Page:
This whole journey was very reflective to me. Lets just say there were many things that did not work for me this semester, no matter how hard I tried or pushed. What definetly did not work was sending out emails to my peer mentors, that really turned out bad. I would send out emails to my mentees asking for their opinion on activities for us to do, and also to remind them of the planned activities. So realizing that emails did not work at all, I decided to do announcements at the beginning of class.
I have somewhat of a unique situation because my parents got divorced when I was in high school. My sister and I are nine years apart which made it difficult to relate to one another. However, when my parents decided to separate my sister is who I turned to the most. Both my mother and my sister have showed me what a great work ethic looks like and they have also shown me the importance of self-love. Whenever I have questions about something or just need to discuss decisions with, I turn to them first.
Growing up, my mother used to say your work and class experience are a critical component, but rewarding aspect of your life. My sister and I now understand how work experience allows you to learn, build and recognize knowledge, values and power persistent in the workplace. My middle-class family consisted of my mother, father, sister and I living in Kingston, Ontario. As the oldest child growing up in middle-class, there were challenges my sister faced. Majority of young females in our city wait eagerly for the day they can turn babysitting into cash.
It gave me the opportunity to grow and to acknowledge who I am as a person. By taking hard-core courses, being involved in leadership, and committed to service, I believe there are things in life that we all take for granted. As an honors' student, I tried my best to do well in my academics by studying hard for my classes. I realized that I don’t have that capability to do so. I typically would study at least a week in advance and tried to review the night before an exam.
That may sound redundant, but as a child, my mom worked at a daycare. After picking me up from school, she would take me back to her job. Despite only being in elementary school, I’d still help my mom with the little toddlers in whatever way I could. At family functions, such as reunions or birthday parties, I’d hang out with my little cousins because I always found joy in being in their company. Now at family reunions, I’m usually the person that watches after the kids while the adults enjoy themselves.
When I start my high school, both my parents and also my grandparents take turns to send me in and out of school also same goes to my brother before he gets his license. My grandfather, stepped into the role of my father many times as my father is quite busy with his work. My grandmother also do some part of being a mother to me as my mother is kind of a workaholic, working lady. Being raise by four parents is something grateful that anyone couldn 't ask for that and I would highly suggest for anyone. My grandfather which is my ‘Ah Gong’ played a big role into my life.
My childhood was filled with hurdles that I had to overcome, but in the end, these barriers only made me stronger and more determined to accomplish my dreams. My parents, sisters, and brother served as my companions as I spent the early months of my life living on the floor of the family van (Douglas and Burford 16). My parents were constantly looking for jobs in hopes of providing a better life for their children (Douglas and Burford 18). My mother and father, struggling to raise five young children on their own, were presented with a new roadblock just before my first birthday (Douglas and Burford 19). I was diagnosed with a life-threatening disease called Branched Chain Ketoaciduria (Douglas and Burford 19).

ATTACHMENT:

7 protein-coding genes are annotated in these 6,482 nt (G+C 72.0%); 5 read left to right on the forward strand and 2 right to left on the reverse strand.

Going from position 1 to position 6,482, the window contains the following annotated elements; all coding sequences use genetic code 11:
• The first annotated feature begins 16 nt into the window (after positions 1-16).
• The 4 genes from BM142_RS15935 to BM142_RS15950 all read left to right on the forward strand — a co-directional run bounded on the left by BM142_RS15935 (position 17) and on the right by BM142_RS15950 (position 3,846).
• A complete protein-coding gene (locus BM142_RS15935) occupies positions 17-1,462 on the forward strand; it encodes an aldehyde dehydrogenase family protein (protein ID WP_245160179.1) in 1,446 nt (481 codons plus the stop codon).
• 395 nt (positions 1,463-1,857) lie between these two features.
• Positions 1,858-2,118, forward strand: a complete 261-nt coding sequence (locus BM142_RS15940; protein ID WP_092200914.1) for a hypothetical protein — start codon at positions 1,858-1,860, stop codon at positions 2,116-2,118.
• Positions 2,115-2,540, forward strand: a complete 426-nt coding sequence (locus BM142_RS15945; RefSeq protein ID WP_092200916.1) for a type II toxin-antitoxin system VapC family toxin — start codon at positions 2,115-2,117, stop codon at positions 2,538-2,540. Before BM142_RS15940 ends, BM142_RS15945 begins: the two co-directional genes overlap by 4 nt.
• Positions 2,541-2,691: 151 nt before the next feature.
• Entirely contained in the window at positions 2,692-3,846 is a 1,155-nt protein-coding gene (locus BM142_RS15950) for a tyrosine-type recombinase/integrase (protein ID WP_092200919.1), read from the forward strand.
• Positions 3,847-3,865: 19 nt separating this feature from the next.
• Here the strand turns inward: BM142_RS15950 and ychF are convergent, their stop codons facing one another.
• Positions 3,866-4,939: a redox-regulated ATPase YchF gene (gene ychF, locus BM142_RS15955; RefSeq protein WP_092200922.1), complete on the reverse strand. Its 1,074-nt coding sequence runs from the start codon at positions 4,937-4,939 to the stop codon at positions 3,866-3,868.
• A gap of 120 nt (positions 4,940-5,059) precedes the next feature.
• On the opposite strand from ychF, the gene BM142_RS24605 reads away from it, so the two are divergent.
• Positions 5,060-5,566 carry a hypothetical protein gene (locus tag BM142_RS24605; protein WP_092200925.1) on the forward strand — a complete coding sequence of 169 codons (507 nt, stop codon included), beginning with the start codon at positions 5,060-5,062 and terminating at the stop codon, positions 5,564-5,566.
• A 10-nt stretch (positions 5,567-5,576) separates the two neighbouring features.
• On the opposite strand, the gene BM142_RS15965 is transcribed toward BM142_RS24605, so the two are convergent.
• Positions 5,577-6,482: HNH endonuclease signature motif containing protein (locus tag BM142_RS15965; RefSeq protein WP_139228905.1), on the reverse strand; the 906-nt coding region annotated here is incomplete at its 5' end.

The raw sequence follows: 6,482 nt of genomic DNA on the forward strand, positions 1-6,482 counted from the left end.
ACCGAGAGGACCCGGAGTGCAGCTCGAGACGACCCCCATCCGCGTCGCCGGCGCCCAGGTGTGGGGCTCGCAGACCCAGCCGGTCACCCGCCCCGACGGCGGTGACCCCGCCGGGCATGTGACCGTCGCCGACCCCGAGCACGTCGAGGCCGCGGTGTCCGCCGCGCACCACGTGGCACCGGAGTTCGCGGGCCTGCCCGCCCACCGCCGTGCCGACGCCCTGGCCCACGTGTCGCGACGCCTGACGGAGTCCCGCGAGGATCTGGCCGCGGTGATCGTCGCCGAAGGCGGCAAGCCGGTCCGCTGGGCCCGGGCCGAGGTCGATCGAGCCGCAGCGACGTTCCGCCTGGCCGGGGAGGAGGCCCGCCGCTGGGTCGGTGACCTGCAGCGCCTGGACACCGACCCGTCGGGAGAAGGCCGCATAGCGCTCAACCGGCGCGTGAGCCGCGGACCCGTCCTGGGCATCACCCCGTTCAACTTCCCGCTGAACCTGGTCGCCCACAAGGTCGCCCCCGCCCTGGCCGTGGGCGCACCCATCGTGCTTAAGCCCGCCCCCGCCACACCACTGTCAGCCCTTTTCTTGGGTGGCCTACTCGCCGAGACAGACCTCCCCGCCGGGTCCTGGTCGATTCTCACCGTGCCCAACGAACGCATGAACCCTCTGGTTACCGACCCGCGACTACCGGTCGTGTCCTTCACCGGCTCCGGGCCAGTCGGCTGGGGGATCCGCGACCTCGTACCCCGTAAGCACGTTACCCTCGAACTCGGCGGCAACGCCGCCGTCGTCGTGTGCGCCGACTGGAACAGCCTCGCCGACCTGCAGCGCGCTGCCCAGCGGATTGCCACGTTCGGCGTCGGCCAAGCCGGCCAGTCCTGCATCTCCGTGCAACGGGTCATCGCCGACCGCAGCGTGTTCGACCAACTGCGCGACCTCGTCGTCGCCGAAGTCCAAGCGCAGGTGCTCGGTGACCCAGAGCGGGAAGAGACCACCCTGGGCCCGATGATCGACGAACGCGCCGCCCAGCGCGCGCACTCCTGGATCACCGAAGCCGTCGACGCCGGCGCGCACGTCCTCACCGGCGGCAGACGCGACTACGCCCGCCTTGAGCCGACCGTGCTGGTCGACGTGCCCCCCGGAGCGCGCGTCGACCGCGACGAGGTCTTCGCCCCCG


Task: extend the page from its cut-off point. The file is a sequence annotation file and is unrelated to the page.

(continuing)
When I was very young I would go to my grandma 's house every day to be watched while my parents both went to work. I learned many things from my grandmother, she enhanced my social skills along with teaching me how to grow a bond and a relationship between different people. Secondly, I learned how to grow and interact with my aunts while I was younger, as I am an only child I miss out on the interaction between siblings. But my aunts were very close in age to me so we would
Entry 1 Question 3: When I was in elementary school for an after school activity I was in Girl scouts. It was fun and we did many things throughout the school year. One of the activists we did was visit a nursing home during the holidays and sing songs and visit with the residents. What made it intercultural was that we were talking to experienced elders who grow up in a different time then we did and how things were different. One resident was telling me about their job she was a sister and at time when she lived in the school and she and the other sisters shared a room and that in the summer it was horrible because there was no air conditioning.
I unwisely had I known considered them like any family member, they came and went. Even though they were nice they wouldn't last so I stopped growing attached so much I went with the flow and receive fun and mostly focused on school and after-school activities. By now my siblings and I lived with my mother until high school where I and my sister moved in with my father and his wife. My father's wife, however, became a considerable part me and my sibling's life, especially, my mother, they weren't enemy's they were kind of friends who exchanged advice on how to deal with my father or how to handle me and my siblings by now, I have four other siblings from my mother and my stepmother has a son with my father. Without a doubt, she helped out a great deal, especially at my Quinceañera.